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MONROVIA, Liberia -- Authorities in Liberia urgently searched for 17 people on Monday who had fled an Ebola medical center over the weekend when it was attacked by looters who stole blood-stained sheets and mattresses and took them into an enormous slum.
Health officials were combing Monrovia's West Point area that is home to at least 50,000 people in hopes of stopping the virus from spreading further in a country where more than 400 people already have died.
Meanwhile, the World Health Organization urged Liberia and other Ebola-affected countries to exit screening all passengers leaving international airports, sea ports and major ground crossings.
Those with symptoms of the virus also were urged not to travel, a prospect that has becoming increasingly slim as airlines have been halting services to the capitals of Liberia and neighboring Sierra Leone.
The weekend chaos highlights the growing unease and panic in Liberia amid the mounting Ebola death toll and illustrates the risks of further instability in this deeply impoverished country where mistrust of the government runs high.
In addition, health workers are complaining about a lack of protective gear. Treatment centers are viewed by many as a place where people go just to die.
"They are not happy with the way Ebola is being managed and the response that the government is providing," said Koala Oumarou, country director for the aid group Plan Liberia, which is helping the health ministry to raise awareness. "It's where the frustration is coming from."
Liberia's president already has declared a state of emergency, dispatching armed soldiers to enforce quarantines of infected areas.
But little was done to stoop looters Saturday from invading the Ebola quarantine center and taking items covered in bodily fluids that now could only further transmit the gruesome virus, witnesses said.
Ebola is spread through direct contact with the blood, vomit, feces or sweat or sick people.
Witnesses say an angry mob attacked the West Point facility, which was described as a "holding center" for people who had been exposed to Ebola and were being monitored during an incubation period for signs of the disease. The looters took medical equipment, and mattresses and sheets that had bloodstains, said a senior police official.
"All between the houses you could see people fleeing with items looted from the patients," the official said, adding that he now feared "the whole of West Point will be infected."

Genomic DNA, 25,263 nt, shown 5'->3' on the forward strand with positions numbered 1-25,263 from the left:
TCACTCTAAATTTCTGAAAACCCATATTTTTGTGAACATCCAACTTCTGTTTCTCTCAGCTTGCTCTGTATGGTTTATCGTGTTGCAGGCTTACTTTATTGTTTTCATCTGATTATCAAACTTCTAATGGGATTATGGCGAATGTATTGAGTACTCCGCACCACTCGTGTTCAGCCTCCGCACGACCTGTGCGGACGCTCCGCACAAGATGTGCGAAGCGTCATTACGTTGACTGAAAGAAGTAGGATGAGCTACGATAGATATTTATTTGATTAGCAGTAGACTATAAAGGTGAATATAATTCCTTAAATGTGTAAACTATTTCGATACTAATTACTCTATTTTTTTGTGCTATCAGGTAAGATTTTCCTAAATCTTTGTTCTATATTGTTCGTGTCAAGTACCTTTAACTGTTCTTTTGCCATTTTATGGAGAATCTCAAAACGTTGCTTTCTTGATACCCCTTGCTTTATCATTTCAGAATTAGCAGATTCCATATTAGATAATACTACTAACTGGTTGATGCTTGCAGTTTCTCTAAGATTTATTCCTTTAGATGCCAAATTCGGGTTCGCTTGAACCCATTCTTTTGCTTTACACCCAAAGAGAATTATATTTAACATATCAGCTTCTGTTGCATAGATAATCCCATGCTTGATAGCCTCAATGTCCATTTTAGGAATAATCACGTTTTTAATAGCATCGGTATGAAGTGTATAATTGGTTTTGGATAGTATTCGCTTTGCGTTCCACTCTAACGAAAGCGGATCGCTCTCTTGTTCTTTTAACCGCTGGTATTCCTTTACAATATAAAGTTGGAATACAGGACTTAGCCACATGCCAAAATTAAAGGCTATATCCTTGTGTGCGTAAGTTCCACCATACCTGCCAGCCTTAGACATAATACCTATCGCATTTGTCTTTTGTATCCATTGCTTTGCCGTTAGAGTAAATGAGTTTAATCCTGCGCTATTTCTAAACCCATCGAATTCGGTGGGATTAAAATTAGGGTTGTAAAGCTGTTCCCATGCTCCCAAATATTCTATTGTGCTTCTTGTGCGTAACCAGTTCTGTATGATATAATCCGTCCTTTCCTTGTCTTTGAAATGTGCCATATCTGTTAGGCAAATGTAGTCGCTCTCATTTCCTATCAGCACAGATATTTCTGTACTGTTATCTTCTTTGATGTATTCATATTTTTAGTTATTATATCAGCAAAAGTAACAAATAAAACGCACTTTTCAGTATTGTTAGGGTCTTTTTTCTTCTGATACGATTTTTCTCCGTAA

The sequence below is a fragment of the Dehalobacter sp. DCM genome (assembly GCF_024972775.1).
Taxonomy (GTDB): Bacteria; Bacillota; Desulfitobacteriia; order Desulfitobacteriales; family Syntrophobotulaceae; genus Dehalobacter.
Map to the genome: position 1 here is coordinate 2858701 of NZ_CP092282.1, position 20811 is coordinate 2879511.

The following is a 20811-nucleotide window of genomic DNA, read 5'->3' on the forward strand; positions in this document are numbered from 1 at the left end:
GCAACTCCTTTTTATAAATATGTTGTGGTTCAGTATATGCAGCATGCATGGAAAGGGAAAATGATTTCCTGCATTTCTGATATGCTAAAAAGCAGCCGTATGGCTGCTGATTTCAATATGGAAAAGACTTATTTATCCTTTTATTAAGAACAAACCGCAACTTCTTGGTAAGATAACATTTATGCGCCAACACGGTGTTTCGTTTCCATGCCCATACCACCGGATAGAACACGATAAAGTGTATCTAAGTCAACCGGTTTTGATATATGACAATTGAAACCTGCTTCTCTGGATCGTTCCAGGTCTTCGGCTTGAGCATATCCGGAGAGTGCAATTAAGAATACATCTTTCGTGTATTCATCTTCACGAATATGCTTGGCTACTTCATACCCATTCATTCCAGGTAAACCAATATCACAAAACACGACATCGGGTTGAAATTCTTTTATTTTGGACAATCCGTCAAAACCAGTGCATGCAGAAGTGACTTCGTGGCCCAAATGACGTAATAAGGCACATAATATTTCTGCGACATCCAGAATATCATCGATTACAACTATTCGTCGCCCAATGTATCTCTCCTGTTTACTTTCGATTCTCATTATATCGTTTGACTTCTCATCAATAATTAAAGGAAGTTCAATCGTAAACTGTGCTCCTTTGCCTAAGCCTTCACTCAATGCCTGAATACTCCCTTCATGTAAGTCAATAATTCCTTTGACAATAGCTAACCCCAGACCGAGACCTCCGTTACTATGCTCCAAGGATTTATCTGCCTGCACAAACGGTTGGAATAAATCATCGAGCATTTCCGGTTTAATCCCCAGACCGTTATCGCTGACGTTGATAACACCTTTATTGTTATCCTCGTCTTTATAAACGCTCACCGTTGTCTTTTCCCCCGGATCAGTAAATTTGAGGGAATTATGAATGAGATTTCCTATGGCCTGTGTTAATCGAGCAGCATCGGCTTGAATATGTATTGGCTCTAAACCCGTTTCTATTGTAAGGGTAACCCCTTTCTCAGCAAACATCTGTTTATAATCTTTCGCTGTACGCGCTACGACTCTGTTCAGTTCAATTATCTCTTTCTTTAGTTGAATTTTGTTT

Witnesses said the weekend crowd was angry about possible Ebola patients being brought into their area. None of those who fled had yet been confirmed to have Ebola, Assistant Health Minister Tolbert Nyenswah said.
The ransacking of the holding center is only the latest sign of anger among Liberians with the government's response to the crisis. Some health workers and burial teams also have faced aggression from communities who fear the corpses will sicken them. Others have held protests when bodies have not been collected from the streets fast enough.
This year's outbreak marks the first time ever the gruesome disease has made its way to Liberia, presenting a herculean task for the aid workers trying to halt its spread through awareness campaigns. Yet despite the billboards and radio jingles, fear and denial have obstructed efforts to get the crisis under control, observers say.
Liberia is now the country with the highest number of Ebola deaths in the affected West African countries -- 413 as of last week -- and most believe even that is vastly under-estimated. Some of the hardest-hit areas of the country are under quarantine, and many victims are dying uncounted in their own homes, aid workers say.
On Monday, police in riot gear provided security at a new treatment center being operated by Doctors Without Borders, which is also known by its French acronym, MSF.
Lindis Hurum, MSF's project coordinator in Liberia, has described the conditions on the ground there as "catastrophic."
"I think it needs a massive intervention from the international community," she said Monday of the mounting crisis. "This is something that goes way beyond the Liberian government and local authorities, and beyond what MSF can do. The scale is so big now and I think it will get even worse than it is today."
Larson reported from Dakar, Senegal. Associated Press writer John Heilprin in Geneva contributed to this report.